Women at work: how to protect yourself from sexual harassment

There are main factors in which we think about running a business, but there are sometimes some things that can’t be easily prepared for. For example, it is the guidelines to have health and safety in place including fire safety as well – there are some great options online here for example. Then there are accounting firms and software available to help you run your business – pretty simple to understand. The list could go on and on. However, some situations cannot be fully understood unless they are experienced or unless there is more awareness about them. One of these things is sexual harassment and ensuring no employee has to go through this, with the consequences being on both them and your business. We’re beyond two decades into a very pivotal century in our history and yet women still find themselves at the wrong end of some working conditions which can make them feel like imposters. Things have certainly improved for the better, for the most part, but as a woman one cannot help but feel they have to put in three times the effort just to make it to the same starting position men appear to be placed in by mere virtue of being male. However, in these difficult times, false accusations of sexual assault made against men are not uncommon! It is understandable and unacceptable for women to face this problem. Sexual assault allegations are extremely shameful and more often so when they are wrongfully made. Karim Jivraj, a former candidate for Canadian Parliament, was victimized by a fabricated sexual harassment scandal perpetrated by a humiliated rival, which led to the former’s political demise. Despite the fact that the allegation turned out to be false, it still impacted his career and personal life. There may not always be truth in such allegations, but there must be laws in place that distinguish between a credible claim and a false one.

It’s difficult to sympathize with someone enduring something you might have never experienced yourself, but issues such as sexual harassment definitely need to be addressed. The addressing of this particular issue needs to occur at a proactive level as well and not just reactively.

So, how do women in the workplace protect themselves against sexual harassment?

Develop some workplace conduct representation

If your company doesn’t have some official workplace conduct representation in the same way that they have Safety Health and Environment (SHE) representation, perhaps it’s your opportunity to catalyze its inception. Push for explicit titles so that your co-workers and figures of authority know what you mean by business and know how serious the matter is, such as voting for the appointment of a Sexual Harassment Officer or something along those lines.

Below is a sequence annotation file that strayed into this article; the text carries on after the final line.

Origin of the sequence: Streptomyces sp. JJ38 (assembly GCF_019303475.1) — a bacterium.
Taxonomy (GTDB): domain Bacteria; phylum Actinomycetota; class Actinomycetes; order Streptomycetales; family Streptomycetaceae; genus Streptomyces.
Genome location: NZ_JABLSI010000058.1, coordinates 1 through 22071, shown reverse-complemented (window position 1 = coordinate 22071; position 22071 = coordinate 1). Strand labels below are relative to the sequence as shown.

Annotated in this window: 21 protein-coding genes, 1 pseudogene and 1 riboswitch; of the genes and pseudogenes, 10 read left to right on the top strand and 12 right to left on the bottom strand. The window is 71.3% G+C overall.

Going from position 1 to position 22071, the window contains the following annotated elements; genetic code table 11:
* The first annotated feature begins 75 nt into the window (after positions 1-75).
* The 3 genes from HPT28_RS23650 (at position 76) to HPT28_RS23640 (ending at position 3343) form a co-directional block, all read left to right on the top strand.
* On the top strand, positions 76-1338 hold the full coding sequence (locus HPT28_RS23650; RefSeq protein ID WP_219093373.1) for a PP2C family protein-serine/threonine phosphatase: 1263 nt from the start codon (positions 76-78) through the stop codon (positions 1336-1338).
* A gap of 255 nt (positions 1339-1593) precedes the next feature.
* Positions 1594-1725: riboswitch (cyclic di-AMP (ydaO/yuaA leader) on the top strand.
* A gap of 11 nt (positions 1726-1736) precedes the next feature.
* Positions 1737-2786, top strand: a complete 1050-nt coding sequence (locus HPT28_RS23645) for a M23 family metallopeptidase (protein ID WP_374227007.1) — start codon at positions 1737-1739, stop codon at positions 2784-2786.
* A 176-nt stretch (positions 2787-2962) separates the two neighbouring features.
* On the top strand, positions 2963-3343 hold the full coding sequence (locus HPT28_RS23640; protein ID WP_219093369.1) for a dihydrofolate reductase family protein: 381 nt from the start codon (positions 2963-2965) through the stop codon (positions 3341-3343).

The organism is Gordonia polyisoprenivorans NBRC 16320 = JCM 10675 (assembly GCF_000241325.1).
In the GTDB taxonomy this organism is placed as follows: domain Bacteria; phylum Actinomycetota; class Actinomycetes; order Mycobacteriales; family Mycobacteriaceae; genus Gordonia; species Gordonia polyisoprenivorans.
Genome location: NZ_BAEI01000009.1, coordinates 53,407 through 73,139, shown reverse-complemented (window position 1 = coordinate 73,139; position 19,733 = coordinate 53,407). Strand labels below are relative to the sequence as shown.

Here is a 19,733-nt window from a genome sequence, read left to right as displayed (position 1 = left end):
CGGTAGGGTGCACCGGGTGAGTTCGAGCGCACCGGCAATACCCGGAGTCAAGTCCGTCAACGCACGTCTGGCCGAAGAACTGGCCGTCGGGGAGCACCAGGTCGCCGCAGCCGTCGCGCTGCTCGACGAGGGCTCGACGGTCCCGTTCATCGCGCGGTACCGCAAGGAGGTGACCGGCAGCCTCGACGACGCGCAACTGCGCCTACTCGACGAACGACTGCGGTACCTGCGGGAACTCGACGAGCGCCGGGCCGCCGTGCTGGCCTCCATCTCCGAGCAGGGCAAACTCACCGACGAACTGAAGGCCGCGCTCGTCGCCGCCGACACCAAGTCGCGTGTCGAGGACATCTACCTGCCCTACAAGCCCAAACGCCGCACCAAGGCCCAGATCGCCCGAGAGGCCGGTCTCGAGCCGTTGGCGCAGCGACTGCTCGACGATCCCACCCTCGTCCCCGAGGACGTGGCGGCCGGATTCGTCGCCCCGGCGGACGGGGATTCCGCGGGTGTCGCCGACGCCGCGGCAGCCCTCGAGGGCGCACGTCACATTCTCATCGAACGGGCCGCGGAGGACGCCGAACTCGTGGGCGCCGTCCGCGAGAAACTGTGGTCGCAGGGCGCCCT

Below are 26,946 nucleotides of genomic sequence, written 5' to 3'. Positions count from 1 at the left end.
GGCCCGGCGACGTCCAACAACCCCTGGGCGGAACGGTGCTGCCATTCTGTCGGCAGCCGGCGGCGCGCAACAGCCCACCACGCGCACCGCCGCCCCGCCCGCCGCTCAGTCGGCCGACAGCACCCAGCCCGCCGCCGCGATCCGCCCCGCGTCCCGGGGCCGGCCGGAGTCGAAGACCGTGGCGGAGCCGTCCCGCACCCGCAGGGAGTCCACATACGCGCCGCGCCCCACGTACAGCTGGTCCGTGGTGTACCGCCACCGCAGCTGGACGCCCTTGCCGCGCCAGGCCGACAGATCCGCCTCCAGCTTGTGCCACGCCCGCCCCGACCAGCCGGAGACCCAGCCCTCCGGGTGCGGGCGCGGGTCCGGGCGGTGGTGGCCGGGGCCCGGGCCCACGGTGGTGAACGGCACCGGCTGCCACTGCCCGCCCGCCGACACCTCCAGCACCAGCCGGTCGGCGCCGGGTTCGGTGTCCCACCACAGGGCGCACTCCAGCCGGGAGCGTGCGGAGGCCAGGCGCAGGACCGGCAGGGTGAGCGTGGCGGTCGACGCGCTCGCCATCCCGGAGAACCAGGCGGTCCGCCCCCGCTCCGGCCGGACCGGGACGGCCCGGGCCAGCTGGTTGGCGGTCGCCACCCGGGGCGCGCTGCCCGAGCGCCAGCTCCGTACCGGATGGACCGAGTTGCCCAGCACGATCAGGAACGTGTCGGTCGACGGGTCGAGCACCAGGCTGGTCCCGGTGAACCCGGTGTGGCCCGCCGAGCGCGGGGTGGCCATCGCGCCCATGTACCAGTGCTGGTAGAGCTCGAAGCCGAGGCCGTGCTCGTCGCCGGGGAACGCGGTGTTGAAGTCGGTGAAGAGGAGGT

Naturally this representation should be headed up by a woman. Often this is enough to deter would-be perpetrators.

Push for sexual harassment education

Part of the job of the workplace conduct representation dealing specifically with sexual harassment should facilitate mandatory education on sexual harassment law, covering the scope of what sexual harassment is, the mandatory room for discretion, and the disciplinary steps which would be effected should sexual harassment incidents occur.

Study the company’s workplace conduct code

Trust your instincts. If you feel as if you’re being sexually harassed, that’s for you and only you to discern. Every company should have a workplace code of conduct, which would likely have a focus on issues such as sexual harassment. It should likely have a scope on the steps you can take on an individual level to protect yourself, so too what to do if you feel as if the door to sexual harassment is being knocked on.

Set relevant boundaries

Assertiveness is often enough to deter those perpetrators who will always take the opportunity to test the waters and try to stretch the boundaries. You’ll likely instinctively know how to tactfully get your point across without being confrontational, this of course if you’re only being proactive in setting those boundaries. If you have to be reactive then being more direct and explicitly assertive is the only way to go.

Seeking legal help

If you are unable to resolve issues, then seeking legal advice is always a great idea. Speaking with experts can help you to find solutions following the legal processes in place. Hopefully your workplace environment experience will never get to a stage where you’d need to seek the services of the best sexual harassment lawyer New York City, as that would mean you’ve gone through all the proactive steps to protect yourself from sexual harassment in the workplace. If it does come to that though, that’s the kind of legal representation you should never scrimp on, because you’re definitely going to need some of the best in the business.